A Bachelor’s Level Computer Science Program Curriculum – If you want to learn it, here you go. Good for review too. And there are countless other resources available as well!!!

Chicago halts Uber try at airport pickups – Translation: taxi companies and airport upset that people don't like price fixing.

Triathlon, Do You Live And Die By It? – Anyone who ever accused me of this isn't aware of my results. Still, I could benefit from a healthy dose of it right about now.

What Ancient Cave Paintings And Teen Spirit Teach Us About Where Social Media Is Going – Of course, everything is alternative. Until it isn't.

Selling Ice To Eskimos

Because we may never see the actual sun in Florida this June.

Today I noticed a woman walking out of this fine establishment.
I’m not sure what they do there to make people decide to pay them money for something they can get for free in the parking lot, but I aim to find out.
Brilliant!

Laziness Will Exact Revenge

It’s my own fault for not being better prepared and letting off the gas.

Trainerroad announced the 2014 8 Days in California Challenge, and I’m very ill prepared to ride this in just a week and a half. The only thing I can do to make it easier on myself is to take a new FTP test based on my newly found lack of bike fitness.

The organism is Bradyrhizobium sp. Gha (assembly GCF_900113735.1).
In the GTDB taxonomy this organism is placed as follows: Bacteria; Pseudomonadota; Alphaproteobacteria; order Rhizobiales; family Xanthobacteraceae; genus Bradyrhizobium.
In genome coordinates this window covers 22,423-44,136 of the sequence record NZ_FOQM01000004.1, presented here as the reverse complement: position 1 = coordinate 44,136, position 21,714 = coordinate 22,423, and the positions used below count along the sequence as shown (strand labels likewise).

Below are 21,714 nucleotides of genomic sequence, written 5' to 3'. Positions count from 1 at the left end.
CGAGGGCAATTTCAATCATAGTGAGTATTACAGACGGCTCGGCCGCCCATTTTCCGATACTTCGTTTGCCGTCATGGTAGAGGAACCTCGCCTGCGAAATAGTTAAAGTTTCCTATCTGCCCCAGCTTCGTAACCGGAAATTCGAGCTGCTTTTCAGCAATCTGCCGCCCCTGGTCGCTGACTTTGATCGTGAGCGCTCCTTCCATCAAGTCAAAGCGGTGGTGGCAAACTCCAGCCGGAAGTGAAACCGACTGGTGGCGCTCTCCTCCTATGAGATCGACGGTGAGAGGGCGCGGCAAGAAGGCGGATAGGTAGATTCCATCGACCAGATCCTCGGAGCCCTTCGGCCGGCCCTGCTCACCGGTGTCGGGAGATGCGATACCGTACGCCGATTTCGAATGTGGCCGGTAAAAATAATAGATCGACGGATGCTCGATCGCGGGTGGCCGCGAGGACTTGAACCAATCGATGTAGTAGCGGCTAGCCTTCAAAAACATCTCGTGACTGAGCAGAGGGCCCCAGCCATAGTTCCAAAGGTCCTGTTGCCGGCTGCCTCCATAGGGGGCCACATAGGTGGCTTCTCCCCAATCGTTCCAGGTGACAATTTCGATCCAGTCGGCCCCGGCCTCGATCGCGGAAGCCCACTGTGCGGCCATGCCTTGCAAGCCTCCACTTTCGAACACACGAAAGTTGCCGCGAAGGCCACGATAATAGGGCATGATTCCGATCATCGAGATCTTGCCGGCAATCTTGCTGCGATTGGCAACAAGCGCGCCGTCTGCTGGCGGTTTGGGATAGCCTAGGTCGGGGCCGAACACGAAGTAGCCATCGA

It sucks when you have to take an FTP test to make things easier on yourself.

Although I don’t expect it to be as grueling as the Tour of Sufferlandria, I’ll be bringing a bucket to this one.

Daily Reading List — April 25th

Triathlon Fatalities Aren’t Going Away – Really hope someone can figure this out. Everything I've heard is that most of the people who die are fit and experienced, but have an undiagnosed heart condition.

And, uh, we also really need to do something about the number of people getting mowed down by cars when they are out training on their bikes. I stay inside the house because of that. Also there is Netflix.